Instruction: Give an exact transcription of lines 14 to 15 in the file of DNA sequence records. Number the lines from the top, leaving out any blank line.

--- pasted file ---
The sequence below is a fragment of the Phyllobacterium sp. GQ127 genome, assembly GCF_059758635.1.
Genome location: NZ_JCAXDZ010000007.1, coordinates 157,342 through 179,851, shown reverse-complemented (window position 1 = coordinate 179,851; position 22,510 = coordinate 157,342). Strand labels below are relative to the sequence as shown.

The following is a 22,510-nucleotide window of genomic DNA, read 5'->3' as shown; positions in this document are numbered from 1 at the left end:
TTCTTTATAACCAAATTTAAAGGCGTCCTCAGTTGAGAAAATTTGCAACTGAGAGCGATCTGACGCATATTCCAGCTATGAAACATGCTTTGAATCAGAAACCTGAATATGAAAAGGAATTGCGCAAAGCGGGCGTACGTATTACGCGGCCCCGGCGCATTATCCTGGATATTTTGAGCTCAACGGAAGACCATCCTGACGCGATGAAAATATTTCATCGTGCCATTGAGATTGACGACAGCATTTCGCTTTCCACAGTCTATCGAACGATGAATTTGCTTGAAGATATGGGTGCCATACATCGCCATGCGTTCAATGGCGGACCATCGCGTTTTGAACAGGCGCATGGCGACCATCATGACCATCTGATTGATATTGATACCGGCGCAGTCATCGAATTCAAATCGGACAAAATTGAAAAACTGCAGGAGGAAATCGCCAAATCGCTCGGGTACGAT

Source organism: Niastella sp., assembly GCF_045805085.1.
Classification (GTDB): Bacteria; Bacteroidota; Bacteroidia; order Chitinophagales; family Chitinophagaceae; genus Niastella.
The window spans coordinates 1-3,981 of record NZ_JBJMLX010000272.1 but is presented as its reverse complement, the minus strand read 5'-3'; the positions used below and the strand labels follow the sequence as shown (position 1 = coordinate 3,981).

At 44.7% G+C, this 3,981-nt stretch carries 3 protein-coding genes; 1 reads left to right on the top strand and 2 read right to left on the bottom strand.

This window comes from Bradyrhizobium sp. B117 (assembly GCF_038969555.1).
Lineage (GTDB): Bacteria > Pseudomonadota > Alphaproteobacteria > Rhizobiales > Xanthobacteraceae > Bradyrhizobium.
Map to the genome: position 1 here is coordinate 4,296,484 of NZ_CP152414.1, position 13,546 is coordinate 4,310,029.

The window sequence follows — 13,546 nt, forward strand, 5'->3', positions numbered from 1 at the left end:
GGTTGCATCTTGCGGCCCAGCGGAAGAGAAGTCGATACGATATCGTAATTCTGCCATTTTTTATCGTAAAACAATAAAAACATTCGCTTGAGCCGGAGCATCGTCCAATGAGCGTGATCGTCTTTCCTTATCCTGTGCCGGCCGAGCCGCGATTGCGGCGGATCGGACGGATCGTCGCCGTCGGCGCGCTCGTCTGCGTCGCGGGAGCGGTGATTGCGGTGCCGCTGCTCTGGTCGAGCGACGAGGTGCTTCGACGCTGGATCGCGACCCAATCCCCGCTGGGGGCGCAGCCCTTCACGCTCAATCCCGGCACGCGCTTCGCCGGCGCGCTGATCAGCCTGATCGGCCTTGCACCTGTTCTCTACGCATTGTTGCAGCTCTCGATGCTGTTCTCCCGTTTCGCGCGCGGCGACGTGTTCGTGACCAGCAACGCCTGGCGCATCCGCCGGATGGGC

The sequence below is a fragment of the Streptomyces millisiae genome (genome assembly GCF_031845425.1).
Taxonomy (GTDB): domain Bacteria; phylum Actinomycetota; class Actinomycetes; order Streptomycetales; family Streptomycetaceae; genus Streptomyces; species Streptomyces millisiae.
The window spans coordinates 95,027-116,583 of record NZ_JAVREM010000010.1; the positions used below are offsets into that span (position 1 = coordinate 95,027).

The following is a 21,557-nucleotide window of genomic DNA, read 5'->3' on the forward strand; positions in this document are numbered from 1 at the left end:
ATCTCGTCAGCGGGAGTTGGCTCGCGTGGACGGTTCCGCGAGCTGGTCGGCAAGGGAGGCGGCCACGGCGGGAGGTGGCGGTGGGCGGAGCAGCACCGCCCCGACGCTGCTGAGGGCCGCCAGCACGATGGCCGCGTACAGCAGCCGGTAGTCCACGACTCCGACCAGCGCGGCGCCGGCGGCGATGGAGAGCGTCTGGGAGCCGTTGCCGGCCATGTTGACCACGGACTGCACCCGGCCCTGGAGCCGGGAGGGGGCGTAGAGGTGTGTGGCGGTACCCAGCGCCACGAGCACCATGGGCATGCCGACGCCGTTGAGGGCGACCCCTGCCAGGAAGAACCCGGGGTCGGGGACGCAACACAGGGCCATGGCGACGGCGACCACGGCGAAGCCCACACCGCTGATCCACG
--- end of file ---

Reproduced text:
The sequence below is a fragment of the Streptomyces millisiae genome (genome assembly GCF_031845425.1).
Taxonomy (GTDB): domain Bacteria; phylum Actinomycetota; class Actinomycetes; order Streptomycetales; family Streptomycetaceae; genus Streptomyces; species Streptomyces millisiae.